8
1. DEFINITIONS AND TECHNIQUES
1.1.16. Non-linear recurrence relations; in particular continued frac-
tions. A non-linear recurrence sequence satisfies a relation of the form
(1.9) a(x + n) F (x,a(x + n 1),... ,a(x)), x E Z
+
.
Here F is often a polynomial or a rational function, or some arithmetic function.
Even choosing the simplest functions F yields a great variety of interesting se-
quences, from coefficients of algebraic functions and of solutions to differential
equations, to the sequences appearing in the still unsolved
c3x
+ 1' or 'Collatz'
problem (see Chapter 3). Even when n = 1 and F is independent of x, this encom-
passes iterations of functions as dynamical systems see [581] for an attractive
overview.
Non-linear recurrences can be used to define novel entire functions. A striking
recent example is the recurrence
x-l
a(x + 1) = x2a(x) + ] T a(j)a(x + 1 - j), k 2, a(2) = a(l) - a(l) 2 ,
which arises in the tritronquee solution of a Painleve equation [564]. In [541] it is
shown that the limit lima:_+00 a(x)/[(x l)!]2 exists and defines an entire function
of a(2).
A particularly important example of a non-linear recurrence sequence for num-
ber theory is given by the Gauss map
F(x)
=
{i}'
x^0'
where {z} denotes the fractional part of z G R. Define the notation [c$ , C\, c2 , .. ],
by
[CO , Ci , C2 , . . . , Cn] = Co + l / [ c i , C2 , . . . , C
n
].
If a = [CQ , c\ , C2 , . •. ] is the continued fraction expansion of an irrational real
number then the sequence a$ = [a\, ax+i = F(ax), x = 0,1, 2,... , is the sequence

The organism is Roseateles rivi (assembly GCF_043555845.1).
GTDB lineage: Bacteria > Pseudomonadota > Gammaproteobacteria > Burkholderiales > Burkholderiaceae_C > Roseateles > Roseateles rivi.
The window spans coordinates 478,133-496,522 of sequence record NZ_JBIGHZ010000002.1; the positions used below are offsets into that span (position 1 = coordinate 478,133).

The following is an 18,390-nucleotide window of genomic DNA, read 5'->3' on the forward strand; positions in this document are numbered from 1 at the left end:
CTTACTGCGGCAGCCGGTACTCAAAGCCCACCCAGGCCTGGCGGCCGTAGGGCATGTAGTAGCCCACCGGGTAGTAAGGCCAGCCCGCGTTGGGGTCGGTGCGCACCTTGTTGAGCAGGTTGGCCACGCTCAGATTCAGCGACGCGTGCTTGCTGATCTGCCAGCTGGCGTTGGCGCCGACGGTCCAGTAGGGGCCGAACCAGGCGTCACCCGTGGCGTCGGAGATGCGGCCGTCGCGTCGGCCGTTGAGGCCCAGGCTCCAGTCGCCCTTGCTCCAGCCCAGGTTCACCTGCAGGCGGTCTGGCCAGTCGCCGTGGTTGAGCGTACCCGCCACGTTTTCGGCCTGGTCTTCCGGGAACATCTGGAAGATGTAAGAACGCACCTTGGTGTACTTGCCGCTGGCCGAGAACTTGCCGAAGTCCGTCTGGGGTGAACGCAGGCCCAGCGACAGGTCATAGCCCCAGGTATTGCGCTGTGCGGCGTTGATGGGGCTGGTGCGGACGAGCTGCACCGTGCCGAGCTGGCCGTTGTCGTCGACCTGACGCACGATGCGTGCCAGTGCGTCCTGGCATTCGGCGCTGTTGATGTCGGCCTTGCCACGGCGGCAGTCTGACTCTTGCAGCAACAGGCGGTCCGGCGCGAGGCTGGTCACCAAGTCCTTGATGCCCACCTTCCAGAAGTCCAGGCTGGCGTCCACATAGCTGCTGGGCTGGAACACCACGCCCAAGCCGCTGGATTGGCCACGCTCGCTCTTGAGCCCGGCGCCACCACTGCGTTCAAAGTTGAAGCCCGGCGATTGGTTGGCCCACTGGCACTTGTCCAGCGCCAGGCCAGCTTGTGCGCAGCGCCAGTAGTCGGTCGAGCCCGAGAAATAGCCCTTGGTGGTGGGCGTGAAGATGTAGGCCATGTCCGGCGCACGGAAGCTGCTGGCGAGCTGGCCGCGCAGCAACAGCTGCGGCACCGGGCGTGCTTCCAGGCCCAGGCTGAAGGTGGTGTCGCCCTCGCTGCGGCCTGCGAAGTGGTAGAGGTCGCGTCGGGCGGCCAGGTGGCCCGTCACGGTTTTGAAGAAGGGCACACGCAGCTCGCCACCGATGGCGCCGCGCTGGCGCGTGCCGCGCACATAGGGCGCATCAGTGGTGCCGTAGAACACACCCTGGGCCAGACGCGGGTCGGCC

of complete quotients ax [cx , cx+\ , ... ].
The continued fraction expansion of a quadratic irrational is eventually peri-
odic, which implies that the numerators px and denominators qx of its convergents
satisfy linear recurrence relations. In Section 9.2 we shall see that the converse
holds as well.
It is pointed out in [129] that for any algebraic number a the convergents
Px/Qx satisfy a non-linear recurrence relation. Specifically, the partial quotients cx
are given in terms of the previous convergents and the defining polynomial of the
algebraic number. For example, in the case a = one has
1 3 ( - l ) ^ 2 _
1
qx_2 I
L ^ - i ( P x - i - 2 ^ - i ) Qx-i\'
The continued fraction map is ergodic with respect to an absolutely continuous
measure on (0,1), which gives many results on the behaviour of typical orbits under
F, and hence of the continued fraction expansion for almost every real number
(see [260] or [280] for these results, and [1152] for an extensive discussion of
generalizations of the continued fraction map; a 'normal number' for the continued
fraction map, analogous to Champernowne's classical result in [219], is exhibited
in [2]). Further work on normality, ergodicity and Diophantine properties for the
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